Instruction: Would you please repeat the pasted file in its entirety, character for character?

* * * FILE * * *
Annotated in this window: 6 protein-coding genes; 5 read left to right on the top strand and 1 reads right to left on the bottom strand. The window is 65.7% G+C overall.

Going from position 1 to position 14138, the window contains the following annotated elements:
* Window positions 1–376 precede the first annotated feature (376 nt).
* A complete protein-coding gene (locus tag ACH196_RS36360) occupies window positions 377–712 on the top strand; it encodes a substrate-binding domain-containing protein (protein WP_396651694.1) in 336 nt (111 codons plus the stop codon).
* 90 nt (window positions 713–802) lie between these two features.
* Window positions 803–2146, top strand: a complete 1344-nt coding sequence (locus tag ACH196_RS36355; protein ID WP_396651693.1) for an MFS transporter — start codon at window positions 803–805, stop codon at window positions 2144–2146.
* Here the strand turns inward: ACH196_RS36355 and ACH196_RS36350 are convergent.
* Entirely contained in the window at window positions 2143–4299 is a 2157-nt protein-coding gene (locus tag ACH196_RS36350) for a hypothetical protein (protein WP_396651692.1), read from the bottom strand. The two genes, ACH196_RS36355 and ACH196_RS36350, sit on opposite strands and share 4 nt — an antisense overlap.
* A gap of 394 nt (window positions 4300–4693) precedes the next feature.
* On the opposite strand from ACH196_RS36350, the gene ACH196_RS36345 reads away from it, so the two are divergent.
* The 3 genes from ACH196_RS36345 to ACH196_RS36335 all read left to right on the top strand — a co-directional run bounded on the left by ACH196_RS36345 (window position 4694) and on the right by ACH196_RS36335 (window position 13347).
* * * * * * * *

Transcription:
Annotated in this window: 6 protein-coding genes; 5 read left to right on the top strand and 1 reads right to left on the bottom strand. The window is 65.7% G+C overall.

Going from position 1 to position 14138, the window contains the following annotated elements:
* Window positions 1–376 precede the first annotated feature (376 nt).
* A complete protein-coding gene (locus tag ACH196_RS36360) occupies window positions 377–712 on the top strand; it encodes a substrate-binding domain-containing protein (protein WP_396651694.1) in 336 nt (111 codons plus the stop codon).
* 90 nt (window positions 713–802) lie between these two features.
* Window positions 803–2146, top strand: a complete 1344-nt coding sequence (locus tag ACH196_RS36355; protein ID WP_396651693.1) for an MFS transporter — start codon at window positions 803–805, stop codon at window positions 2144–2146.
* Here the strand turns inward: ACH196_RS36355 and ACH196_RS36350 are convergent.
* Entirely contained in the window at window positions 2143–4299 is a 2157-nt protein-coding gene (locus tag ACH196_RS36350) for a hypothetical protein (protein WP_396651692.1), read from the bottom strand. The two genes, ACH196_RS36355 and ACH196_RS36350, sit on opposite strands and share 4 nt — an antisense overlap.
* A gap of 394 nt (window positions 4300–4693) precedes the next feature.
* On the opposite strand from ACH196_RS36350, the gene ACH196_RS36345 reads away from it, so the two are divergent.
* The 3 genes from ACH196_RS36345 to ACH196_RS36335 all read left to right on the top strand — a co-directional run bounded on the left by ACH196_RS36345 (window position 4694) and on the right by ACH196_RS36335 (window position 13347).